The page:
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Ryan Reynolds provides the voice of Turbo, a little snail with big dreams of racing in the Indy 500.

Ryan Reynolds provides the voice of Turbo, a little snail with big dreams of racing in the Indy 500.


Review: Turbo

The voices of Ryan Reynolds, Paul Giamatti, and Samuel L. Jackson star in an animated film written by Darren Lemke, Robert D. Siegel, and David Soren and directed by Soren.


When Ratatouille first opened, it was hard to describe because there wasn’t much to compare with to. If you said, “A rat opens a gourmet restaurant in Paris,” your friends would roll their eyes at a premise too ridiculous even for cartons. Of course, they were wrong and the crazy idea became a jewel in the Pixar crown of nutso ideas turned into great, original, and rewarding fun. Now comes a story about a snail who wants to race in the Indianapolis 500, and, even though imitation is the sincerest form of flattery, it’s also wrong to indulge in it so obviously.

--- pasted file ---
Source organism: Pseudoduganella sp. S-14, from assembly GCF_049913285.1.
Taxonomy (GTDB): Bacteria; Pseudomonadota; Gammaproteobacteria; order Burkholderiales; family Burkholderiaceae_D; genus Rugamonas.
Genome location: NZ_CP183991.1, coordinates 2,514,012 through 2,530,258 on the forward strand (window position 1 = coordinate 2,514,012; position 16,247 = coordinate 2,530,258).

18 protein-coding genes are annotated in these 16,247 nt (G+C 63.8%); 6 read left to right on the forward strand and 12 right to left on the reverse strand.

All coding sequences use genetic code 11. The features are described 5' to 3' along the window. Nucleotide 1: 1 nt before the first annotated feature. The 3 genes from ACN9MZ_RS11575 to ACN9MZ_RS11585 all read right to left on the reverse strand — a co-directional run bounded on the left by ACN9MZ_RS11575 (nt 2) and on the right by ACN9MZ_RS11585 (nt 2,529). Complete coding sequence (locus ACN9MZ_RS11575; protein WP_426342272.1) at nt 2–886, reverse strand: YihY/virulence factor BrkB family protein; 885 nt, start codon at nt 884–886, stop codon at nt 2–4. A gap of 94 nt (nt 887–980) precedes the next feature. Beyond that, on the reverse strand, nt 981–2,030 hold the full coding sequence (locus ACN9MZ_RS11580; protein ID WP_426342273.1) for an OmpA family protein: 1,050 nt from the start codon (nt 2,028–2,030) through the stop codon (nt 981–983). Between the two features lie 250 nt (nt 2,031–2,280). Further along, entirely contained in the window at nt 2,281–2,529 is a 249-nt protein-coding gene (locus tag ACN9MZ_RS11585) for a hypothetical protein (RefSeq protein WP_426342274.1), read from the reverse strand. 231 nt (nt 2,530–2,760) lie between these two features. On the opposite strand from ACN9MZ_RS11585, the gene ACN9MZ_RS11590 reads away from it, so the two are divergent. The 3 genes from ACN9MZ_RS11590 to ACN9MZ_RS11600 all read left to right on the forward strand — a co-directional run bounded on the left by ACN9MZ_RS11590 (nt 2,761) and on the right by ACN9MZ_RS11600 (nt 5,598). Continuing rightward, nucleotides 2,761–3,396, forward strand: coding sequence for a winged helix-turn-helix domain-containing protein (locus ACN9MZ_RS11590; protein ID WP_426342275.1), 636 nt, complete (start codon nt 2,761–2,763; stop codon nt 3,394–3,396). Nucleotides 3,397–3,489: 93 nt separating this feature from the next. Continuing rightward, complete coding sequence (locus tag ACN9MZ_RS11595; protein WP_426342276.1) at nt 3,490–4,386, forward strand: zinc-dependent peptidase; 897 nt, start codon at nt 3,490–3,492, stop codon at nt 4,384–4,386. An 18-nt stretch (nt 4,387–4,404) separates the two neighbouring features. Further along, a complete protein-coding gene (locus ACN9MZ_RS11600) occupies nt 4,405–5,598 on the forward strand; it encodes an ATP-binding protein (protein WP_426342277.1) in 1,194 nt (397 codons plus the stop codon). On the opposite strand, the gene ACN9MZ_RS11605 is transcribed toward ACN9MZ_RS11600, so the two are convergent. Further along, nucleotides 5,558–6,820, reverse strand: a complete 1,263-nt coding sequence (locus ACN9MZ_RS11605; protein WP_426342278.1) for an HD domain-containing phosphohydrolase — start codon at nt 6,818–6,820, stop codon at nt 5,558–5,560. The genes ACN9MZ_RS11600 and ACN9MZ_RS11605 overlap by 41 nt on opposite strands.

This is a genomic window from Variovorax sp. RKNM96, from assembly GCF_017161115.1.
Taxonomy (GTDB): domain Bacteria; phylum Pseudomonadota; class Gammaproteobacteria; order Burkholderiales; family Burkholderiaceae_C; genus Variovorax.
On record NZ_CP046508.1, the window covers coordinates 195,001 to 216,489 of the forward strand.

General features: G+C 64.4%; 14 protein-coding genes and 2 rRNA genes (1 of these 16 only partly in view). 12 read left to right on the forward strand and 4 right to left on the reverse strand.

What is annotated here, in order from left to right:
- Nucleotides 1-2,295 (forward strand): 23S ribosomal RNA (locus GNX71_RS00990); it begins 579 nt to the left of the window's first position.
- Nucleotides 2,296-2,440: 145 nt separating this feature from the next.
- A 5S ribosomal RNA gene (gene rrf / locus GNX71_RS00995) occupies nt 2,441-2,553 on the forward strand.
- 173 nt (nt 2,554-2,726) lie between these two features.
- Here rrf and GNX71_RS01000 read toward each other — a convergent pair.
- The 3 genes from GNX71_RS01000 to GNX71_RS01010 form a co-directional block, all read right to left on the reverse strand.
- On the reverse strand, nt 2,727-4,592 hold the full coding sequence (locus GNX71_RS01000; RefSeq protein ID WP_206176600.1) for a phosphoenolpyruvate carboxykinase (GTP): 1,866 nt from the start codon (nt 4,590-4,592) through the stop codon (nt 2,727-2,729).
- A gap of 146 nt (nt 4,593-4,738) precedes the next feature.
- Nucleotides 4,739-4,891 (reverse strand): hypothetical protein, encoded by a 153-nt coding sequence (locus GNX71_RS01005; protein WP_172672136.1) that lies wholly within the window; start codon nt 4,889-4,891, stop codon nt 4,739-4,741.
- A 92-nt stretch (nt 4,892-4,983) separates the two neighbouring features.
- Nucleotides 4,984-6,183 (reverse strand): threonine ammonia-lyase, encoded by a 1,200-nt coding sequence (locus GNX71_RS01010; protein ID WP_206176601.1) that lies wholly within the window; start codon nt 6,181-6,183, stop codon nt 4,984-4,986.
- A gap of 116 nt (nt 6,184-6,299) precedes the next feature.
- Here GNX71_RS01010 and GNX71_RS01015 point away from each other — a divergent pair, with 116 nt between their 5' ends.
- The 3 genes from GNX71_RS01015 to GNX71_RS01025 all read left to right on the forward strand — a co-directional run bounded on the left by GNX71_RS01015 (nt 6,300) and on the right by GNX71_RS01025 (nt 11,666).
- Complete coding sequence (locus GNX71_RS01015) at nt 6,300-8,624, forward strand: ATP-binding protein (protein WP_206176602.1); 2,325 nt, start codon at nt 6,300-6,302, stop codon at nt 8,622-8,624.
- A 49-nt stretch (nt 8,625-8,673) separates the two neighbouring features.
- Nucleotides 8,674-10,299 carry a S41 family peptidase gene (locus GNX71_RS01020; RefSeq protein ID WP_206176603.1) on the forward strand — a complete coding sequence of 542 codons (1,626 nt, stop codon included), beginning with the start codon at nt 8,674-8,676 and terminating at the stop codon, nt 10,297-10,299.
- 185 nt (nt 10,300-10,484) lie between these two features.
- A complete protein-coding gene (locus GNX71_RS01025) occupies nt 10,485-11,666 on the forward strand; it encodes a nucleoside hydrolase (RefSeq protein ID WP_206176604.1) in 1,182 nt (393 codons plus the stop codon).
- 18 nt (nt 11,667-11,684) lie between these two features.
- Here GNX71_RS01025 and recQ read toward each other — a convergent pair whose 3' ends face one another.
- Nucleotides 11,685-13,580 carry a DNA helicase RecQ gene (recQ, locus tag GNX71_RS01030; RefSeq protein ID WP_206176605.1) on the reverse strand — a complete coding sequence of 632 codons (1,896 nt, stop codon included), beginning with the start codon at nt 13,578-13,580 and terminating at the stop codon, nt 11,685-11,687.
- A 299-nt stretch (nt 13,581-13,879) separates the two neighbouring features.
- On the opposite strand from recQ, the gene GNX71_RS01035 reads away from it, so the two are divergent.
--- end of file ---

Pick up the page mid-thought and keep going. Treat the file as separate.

There are scads of little clues sprinkled throughout the movie that let us know we are in a heavily-indebted film. Whereas the mouse in Ratatouille was called “Little Chef,” the snail in this film gets called “Little Amigo”; both creatures have a chubby, skeptical sidekick who later comes onboard and, for some strange reason, Turbo’s arch foe is gratuitously French. On the other hand, Turbo is multicultural, sometimes funny, and even a little inventive. The opening segment, set in a suburban home seen from a snail’s-eye-view is thrillingly rendered, and a series of jokes about contemporary radio are boisterously fine.

But the fact remains that Turbo bears a heavy weight of unoriginality on its shell. When Pixar pulled off ridiculous premises, they end up seeming like small miracles; this school-of-Ratatouille rip-off is ultimately just garden variety cartoon.

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